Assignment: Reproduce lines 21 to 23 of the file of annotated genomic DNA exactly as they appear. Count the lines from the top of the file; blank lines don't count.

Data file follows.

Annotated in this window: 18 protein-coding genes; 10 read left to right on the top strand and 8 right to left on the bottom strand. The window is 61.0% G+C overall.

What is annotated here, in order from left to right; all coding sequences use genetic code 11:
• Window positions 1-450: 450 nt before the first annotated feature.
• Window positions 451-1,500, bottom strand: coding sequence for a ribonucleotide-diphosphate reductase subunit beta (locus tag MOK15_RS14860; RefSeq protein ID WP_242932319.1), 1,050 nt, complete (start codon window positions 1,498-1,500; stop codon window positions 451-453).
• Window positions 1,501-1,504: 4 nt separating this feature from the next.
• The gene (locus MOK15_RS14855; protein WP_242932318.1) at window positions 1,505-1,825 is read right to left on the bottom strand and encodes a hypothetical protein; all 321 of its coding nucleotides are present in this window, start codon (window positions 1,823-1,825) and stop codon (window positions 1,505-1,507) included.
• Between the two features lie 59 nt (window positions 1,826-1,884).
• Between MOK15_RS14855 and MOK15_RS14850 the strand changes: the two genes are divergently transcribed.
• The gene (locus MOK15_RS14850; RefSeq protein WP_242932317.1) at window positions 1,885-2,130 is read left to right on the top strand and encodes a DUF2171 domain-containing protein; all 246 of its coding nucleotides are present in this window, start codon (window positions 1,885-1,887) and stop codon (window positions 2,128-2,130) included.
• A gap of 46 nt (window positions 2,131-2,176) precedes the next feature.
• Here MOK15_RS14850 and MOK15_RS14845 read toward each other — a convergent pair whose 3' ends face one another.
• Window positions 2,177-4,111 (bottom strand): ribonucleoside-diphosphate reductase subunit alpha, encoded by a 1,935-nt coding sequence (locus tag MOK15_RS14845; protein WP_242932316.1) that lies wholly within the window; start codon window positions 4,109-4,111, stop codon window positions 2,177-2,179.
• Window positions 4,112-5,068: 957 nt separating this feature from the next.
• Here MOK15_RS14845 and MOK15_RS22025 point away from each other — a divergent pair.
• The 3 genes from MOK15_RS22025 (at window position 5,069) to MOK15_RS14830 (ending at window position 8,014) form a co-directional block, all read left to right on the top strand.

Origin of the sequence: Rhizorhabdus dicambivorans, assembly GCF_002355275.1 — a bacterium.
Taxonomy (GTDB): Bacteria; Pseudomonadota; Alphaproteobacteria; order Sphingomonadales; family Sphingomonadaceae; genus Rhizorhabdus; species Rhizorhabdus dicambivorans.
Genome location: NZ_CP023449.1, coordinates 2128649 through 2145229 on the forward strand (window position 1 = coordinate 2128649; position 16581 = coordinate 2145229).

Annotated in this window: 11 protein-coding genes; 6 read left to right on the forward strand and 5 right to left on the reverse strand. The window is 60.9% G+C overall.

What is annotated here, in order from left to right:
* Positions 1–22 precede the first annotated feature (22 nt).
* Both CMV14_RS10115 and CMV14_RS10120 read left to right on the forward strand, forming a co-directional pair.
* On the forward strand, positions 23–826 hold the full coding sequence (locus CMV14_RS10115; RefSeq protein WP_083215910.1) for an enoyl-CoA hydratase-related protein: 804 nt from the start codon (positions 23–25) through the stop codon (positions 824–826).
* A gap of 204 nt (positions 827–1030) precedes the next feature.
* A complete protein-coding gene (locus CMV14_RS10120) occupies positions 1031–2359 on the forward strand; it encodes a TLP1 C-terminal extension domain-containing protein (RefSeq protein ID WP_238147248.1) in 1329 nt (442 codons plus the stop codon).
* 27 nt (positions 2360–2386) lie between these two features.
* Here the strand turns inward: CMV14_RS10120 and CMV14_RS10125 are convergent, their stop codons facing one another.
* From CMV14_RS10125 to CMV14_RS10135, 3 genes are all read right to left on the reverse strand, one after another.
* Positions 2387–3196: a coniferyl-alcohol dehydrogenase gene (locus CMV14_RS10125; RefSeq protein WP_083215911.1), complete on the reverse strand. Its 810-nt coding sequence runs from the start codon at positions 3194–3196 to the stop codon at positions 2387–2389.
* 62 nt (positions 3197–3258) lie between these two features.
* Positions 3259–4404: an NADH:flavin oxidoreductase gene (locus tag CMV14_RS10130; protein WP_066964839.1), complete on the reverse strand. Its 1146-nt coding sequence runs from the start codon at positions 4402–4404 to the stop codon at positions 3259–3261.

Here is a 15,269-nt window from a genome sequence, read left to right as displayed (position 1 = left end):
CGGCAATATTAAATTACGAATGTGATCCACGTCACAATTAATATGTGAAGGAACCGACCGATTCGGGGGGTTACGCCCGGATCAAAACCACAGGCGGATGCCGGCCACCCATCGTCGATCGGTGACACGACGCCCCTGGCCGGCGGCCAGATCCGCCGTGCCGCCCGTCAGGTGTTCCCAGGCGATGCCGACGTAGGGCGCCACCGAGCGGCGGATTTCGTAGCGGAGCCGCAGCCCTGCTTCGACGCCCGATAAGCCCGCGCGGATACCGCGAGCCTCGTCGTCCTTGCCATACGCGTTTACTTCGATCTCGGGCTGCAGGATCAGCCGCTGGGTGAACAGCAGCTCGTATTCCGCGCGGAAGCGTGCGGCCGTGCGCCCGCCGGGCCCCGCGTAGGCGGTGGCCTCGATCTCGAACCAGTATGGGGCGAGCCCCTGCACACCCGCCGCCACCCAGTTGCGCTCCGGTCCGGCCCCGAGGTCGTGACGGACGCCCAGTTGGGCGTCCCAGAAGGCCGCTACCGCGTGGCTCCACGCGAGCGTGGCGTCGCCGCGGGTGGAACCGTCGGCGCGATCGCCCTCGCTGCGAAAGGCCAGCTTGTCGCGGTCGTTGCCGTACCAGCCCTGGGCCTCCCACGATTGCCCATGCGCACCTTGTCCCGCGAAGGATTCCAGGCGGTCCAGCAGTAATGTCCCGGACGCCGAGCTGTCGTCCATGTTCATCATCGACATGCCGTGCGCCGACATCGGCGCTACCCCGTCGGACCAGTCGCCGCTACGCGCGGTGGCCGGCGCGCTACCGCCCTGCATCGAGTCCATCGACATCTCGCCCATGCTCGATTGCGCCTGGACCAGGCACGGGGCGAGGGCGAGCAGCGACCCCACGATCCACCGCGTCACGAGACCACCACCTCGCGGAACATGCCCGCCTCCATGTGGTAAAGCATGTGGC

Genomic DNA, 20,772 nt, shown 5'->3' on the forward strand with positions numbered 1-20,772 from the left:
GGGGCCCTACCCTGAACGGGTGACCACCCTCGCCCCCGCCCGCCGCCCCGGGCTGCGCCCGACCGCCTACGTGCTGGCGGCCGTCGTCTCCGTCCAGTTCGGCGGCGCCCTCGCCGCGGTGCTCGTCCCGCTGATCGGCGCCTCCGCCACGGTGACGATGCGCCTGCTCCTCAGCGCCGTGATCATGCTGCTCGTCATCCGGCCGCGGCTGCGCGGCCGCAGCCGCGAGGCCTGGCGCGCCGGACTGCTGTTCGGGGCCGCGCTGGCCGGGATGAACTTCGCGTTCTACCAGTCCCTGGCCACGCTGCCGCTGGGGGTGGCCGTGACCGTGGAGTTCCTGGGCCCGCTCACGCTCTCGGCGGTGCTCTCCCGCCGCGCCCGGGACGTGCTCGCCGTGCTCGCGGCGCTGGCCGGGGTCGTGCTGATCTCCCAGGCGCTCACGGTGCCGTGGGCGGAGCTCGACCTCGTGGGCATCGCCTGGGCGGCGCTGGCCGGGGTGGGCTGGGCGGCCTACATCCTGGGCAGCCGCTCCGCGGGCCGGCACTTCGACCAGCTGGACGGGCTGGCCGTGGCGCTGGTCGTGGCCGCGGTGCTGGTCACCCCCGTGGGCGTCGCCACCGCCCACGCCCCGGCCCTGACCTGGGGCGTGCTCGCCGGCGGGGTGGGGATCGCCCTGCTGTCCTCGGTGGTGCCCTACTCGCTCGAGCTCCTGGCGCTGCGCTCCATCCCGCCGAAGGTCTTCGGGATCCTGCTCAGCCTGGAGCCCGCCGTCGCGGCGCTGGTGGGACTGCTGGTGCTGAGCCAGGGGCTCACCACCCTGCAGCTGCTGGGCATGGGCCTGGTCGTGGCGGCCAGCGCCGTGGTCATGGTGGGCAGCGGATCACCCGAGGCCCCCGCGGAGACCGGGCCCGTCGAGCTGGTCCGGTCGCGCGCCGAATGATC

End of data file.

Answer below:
* Positions 1–22 precede the first annotated feature (22 nt).
* Both CMV14_RS10115 and CMV14_RS10120 read left to right on the forward strand, forming a co-directional pair.
* On the forward strand, positions 23–826 hold the full coding sequence (locus CMV14_RS10115; RefSeq protein WP_083215910.1) for an enoyl-CoA hydratase-related protein: 804 nt from the start codon (positions 23–25) through the stop codon (positions 824–826).